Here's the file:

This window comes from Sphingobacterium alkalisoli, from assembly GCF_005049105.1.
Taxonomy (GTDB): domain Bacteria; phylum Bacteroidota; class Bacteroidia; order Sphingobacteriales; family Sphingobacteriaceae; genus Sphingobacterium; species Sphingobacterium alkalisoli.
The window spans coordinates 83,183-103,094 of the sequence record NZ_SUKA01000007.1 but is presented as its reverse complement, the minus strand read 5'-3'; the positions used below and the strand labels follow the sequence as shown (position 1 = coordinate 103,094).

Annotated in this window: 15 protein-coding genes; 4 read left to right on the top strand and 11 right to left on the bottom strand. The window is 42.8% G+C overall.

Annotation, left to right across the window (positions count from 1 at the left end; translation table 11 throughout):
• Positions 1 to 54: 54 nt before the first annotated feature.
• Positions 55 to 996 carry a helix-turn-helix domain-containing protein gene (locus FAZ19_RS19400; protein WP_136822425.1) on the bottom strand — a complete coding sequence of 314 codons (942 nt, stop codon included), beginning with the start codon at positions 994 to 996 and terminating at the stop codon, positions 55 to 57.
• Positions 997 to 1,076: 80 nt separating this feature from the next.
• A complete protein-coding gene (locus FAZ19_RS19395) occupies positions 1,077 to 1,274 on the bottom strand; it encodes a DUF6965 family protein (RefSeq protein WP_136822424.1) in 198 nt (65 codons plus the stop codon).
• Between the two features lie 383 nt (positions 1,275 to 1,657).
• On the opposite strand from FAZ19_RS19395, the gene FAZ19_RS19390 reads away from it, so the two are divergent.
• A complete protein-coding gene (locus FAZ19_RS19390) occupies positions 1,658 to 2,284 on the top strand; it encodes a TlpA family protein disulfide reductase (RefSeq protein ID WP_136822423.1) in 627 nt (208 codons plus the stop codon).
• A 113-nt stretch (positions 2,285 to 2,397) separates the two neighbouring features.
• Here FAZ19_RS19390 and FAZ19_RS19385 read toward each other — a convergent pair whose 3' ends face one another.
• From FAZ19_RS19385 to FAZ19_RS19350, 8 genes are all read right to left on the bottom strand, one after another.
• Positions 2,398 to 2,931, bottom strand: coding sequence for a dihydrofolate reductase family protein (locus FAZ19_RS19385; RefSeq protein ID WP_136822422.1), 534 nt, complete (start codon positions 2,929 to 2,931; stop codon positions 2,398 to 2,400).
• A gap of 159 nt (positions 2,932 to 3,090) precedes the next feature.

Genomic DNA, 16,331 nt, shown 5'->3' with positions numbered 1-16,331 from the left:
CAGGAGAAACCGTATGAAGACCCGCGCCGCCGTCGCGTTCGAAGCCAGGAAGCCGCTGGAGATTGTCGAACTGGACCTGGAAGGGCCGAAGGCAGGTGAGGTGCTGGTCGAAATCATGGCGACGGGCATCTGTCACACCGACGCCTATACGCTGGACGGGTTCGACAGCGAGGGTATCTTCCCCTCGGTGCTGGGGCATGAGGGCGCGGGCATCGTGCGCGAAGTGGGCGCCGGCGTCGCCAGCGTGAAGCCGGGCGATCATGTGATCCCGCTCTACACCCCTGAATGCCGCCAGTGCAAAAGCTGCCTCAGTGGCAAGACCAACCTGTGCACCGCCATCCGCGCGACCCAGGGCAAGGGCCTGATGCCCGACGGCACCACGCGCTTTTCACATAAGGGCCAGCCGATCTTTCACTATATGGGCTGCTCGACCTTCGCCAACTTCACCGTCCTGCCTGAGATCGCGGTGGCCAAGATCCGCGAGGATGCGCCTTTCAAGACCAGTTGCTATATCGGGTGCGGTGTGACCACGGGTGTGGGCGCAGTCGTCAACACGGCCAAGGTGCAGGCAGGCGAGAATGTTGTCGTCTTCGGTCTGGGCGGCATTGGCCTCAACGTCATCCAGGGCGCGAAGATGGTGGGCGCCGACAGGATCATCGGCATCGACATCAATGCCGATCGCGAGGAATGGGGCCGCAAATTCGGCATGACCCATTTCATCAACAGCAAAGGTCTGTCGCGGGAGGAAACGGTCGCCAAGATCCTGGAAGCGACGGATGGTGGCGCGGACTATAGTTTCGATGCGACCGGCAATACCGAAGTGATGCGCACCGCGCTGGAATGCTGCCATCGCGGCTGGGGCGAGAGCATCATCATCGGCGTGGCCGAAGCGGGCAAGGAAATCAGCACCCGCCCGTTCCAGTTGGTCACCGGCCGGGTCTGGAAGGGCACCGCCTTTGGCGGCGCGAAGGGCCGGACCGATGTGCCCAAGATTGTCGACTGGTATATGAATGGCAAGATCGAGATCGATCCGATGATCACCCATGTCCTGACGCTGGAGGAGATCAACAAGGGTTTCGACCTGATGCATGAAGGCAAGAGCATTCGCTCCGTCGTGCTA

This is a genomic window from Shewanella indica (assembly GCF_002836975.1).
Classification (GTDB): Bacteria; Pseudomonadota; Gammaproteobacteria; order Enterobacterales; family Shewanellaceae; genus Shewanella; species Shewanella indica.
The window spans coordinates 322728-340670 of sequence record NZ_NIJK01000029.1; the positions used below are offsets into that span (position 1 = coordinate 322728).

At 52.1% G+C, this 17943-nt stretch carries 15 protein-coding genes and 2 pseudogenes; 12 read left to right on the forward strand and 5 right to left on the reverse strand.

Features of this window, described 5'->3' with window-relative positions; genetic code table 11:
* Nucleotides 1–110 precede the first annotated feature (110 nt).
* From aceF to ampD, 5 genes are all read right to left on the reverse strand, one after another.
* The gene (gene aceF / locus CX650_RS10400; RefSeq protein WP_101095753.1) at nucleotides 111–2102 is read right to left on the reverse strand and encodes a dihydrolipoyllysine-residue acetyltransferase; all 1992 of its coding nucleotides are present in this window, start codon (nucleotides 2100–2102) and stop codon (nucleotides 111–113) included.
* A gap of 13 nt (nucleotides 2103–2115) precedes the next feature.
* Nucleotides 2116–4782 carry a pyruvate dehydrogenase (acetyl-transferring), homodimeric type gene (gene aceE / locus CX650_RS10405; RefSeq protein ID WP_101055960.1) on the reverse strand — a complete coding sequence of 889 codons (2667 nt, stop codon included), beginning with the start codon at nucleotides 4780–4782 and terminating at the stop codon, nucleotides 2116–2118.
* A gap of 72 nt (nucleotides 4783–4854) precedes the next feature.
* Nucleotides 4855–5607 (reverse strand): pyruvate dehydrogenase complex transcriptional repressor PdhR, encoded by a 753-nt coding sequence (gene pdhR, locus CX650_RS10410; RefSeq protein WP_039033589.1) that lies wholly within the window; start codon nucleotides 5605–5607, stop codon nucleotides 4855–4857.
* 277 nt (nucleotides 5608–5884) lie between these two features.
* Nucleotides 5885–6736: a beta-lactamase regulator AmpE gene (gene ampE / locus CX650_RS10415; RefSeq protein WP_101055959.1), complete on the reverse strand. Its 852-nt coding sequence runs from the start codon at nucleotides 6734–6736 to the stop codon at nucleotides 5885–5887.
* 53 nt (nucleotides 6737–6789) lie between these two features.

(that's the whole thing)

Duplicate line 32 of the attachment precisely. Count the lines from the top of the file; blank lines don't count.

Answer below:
* 277 nt (nucleotides 5608–5884) lie between these two features.